After 44 days as elected Prime Minister of the United Kingdom, Liz Truss on Thursday, October 20th resigned her position saying she can no longer deliver the mandate she was elected for.
By Ovie Edomi
It would be recalled that days of increasing chaos and pandemonium followed her introduction of a Mini Budget, a development that made her to say that she could no longer deliver the mandate she was elected for.
Liz Truss was forced to quit as UK prime minister after Sir Graham Brady, chair of the 1922 committee, met Truss on Thursday morning. This came amid speculation from senior Conservatives that Truss premiership was drawing to a close.
Government officials confirmed that Brady, who is responsible for overseeing Tory leadership contests, met Truss in Downing Street at the prime minister’s request. The meeting was unscheduled and Truss’s allies said she requested the meeting with the “shop steward” of Tory MPs to “take the temperature” of the party after days of chaos. Jake Berry, Tory chairman, and Therese Coffey, deputy prime minister, were also seen entering Downing Street.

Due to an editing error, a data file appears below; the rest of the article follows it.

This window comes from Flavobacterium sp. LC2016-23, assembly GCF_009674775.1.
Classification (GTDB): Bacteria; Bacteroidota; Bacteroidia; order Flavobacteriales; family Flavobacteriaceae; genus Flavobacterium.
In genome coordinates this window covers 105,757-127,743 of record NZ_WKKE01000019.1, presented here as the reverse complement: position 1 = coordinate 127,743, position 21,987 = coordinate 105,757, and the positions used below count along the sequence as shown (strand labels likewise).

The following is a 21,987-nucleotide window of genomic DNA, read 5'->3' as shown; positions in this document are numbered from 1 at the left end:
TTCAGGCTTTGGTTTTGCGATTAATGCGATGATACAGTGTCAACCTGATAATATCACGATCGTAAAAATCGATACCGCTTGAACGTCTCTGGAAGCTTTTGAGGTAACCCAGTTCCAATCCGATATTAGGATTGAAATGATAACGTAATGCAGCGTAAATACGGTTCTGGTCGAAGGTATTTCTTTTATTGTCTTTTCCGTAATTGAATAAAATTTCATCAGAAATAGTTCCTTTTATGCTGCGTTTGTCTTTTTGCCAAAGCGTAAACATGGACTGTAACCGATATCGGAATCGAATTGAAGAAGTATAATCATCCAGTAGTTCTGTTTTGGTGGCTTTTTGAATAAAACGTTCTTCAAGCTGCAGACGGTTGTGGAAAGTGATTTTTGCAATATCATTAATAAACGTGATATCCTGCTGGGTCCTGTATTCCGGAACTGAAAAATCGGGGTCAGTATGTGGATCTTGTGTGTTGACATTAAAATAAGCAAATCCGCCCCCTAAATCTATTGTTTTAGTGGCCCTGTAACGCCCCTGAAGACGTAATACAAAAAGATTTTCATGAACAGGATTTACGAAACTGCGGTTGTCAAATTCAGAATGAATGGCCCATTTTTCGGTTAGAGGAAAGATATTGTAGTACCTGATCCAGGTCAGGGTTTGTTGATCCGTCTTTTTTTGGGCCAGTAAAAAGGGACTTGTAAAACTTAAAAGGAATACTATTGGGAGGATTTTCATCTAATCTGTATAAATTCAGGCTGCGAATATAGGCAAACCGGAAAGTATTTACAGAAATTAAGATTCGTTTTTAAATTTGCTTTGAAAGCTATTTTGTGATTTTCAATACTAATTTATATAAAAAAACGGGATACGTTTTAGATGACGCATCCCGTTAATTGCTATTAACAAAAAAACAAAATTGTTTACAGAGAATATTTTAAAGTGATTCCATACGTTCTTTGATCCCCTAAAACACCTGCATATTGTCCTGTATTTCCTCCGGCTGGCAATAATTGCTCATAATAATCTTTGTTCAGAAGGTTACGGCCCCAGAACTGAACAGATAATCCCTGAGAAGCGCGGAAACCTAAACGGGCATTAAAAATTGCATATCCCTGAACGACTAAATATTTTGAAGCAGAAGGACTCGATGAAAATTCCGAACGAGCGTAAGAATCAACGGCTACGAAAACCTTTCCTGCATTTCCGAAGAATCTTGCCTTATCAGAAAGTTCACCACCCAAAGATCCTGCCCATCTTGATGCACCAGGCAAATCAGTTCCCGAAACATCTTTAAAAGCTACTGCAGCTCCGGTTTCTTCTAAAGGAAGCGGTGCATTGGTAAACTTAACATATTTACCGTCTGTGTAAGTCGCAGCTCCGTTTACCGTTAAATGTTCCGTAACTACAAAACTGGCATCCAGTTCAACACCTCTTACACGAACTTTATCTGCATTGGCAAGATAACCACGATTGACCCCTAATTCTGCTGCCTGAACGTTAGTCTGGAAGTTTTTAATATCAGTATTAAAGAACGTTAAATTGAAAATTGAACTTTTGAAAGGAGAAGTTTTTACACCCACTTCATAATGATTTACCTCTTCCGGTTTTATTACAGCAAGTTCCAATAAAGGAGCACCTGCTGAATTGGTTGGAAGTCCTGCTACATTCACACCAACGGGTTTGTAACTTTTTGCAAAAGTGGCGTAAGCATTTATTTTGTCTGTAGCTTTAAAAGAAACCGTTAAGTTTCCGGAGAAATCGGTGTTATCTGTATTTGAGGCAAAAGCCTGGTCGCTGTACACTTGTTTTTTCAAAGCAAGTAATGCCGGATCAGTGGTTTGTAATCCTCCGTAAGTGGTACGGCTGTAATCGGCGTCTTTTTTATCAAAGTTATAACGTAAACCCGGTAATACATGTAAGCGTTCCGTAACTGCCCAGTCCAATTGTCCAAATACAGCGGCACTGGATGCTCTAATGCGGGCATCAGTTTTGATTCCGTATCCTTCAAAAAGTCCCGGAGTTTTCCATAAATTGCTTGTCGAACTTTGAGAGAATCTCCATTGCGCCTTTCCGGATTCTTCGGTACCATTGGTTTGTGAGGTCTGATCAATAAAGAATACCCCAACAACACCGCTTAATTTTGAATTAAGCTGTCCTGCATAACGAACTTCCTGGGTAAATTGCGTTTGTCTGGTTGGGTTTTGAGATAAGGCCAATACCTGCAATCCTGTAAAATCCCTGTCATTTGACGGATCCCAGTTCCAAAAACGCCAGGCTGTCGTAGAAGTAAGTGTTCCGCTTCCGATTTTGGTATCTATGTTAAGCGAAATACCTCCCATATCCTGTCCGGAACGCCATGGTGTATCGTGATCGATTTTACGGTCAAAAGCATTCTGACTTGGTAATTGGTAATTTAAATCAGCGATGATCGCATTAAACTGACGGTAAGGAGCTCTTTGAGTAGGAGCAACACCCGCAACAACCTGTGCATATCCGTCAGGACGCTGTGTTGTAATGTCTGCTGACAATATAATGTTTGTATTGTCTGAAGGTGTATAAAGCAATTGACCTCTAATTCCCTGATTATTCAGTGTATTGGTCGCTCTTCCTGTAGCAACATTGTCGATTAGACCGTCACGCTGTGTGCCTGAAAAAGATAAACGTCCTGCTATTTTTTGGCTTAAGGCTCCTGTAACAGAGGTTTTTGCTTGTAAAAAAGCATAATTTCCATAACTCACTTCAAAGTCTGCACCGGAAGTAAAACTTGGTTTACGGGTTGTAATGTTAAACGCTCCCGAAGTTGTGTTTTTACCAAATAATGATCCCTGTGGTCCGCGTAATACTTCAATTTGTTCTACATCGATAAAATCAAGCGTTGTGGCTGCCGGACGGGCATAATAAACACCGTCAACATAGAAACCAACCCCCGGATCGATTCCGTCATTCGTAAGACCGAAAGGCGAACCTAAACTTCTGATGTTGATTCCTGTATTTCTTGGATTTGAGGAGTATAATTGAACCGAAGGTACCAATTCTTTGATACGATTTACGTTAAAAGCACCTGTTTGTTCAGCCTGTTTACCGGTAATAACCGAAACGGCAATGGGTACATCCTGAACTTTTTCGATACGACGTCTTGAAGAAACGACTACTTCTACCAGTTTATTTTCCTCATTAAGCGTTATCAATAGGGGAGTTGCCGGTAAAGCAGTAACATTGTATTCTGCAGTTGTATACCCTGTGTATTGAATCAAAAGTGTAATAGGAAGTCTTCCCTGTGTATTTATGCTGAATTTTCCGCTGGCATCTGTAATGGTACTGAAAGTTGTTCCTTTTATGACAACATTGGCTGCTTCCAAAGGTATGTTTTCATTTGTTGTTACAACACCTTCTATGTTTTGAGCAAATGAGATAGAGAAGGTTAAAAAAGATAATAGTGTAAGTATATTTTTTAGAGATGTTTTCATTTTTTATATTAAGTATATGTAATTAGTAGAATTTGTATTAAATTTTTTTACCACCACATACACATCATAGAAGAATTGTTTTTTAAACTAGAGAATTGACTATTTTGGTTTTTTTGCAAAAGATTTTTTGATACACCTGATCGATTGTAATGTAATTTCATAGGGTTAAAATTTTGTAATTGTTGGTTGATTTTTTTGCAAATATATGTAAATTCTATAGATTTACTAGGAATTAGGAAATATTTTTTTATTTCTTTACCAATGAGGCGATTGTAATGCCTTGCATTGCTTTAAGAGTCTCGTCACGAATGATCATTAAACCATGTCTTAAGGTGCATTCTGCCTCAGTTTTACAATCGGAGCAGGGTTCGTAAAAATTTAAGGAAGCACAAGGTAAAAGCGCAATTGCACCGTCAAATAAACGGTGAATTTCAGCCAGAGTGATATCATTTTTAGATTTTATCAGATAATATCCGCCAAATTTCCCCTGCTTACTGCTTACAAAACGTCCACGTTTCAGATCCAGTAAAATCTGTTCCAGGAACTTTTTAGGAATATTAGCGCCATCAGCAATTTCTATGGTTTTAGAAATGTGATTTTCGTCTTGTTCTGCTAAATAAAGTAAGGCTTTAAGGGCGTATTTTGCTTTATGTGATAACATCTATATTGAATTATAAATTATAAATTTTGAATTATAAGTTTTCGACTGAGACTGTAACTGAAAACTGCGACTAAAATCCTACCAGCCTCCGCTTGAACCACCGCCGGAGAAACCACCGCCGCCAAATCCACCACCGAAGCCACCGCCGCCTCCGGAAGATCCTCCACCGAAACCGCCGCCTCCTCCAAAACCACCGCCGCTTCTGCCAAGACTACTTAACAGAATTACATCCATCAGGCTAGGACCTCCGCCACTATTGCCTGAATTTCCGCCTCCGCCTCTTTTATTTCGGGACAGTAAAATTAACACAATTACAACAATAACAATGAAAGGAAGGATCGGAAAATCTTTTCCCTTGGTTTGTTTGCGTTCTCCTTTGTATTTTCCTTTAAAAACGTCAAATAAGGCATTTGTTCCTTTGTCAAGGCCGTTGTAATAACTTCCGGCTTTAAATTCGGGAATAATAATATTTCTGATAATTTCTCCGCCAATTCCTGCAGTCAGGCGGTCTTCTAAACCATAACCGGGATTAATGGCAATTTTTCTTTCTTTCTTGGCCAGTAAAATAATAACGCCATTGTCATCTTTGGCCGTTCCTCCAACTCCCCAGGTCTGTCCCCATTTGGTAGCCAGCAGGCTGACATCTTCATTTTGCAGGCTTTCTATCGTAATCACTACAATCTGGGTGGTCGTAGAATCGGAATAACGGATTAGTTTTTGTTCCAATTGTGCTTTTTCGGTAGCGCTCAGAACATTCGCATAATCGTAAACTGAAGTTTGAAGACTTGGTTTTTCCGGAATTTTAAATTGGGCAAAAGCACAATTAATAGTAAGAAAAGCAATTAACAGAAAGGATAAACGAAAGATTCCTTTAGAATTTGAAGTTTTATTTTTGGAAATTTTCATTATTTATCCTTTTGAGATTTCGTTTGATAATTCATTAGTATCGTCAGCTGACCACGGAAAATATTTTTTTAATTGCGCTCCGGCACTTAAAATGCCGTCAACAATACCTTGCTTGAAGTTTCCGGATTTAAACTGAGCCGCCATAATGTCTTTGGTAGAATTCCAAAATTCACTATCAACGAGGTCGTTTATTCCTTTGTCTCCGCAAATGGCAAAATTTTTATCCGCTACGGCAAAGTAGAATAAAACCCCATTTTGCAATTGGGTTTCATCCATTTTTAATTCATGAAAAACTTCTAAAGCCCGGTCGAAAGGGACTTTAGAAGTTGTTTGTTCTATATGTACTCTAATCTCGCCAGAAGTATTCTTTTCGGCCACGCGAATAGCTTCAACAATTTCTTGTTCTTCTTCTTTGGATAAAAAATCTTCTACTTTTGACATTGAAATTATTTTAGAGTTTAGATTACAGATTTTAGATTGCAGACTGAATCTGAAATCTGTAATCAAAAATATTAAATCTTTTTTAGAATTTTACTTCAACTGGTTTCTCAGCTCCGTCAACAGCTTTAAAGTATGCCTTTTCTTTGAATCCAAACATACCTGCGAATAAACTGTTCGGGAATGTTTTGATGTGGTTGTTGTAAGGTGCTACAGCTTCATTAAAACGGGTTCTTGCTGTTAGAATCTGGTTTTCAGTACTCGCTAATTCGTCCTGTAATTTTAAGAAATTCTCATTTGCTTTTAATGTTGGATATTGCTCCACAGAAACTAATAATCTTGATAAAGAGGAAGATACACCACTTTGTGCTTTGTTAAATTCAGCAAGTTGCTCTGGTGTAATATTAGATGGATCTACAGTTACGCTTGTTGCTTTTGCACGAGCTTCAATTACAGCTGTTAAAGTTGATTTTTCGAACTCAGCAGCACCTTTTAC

It would be recalled that a least a dozen MPs called on Truss to resign, including Miriam Cates who is a member of the 1922 committee executive.
Truss’s premiership, which began on September 6, has seen her economic strategy crash and burn, including the sacking of her chancellor Kwasi Kwarteng and the forced resignation on Wednesday of home secretary Suella Braverman.
Party discipline has broken down and Jeremy Hunt, the new chancellor, is currently trying to draw up a £40bn package of tax rises and spending cuts to fill a fiscal hole ahead of another fiscal statement on October 31.
After 44 days in office, her resignation makes her the shortest serving PM. She will however be remembered for presiding over an economic meltdown and causing catastrophic damage to the ruling Conservative party.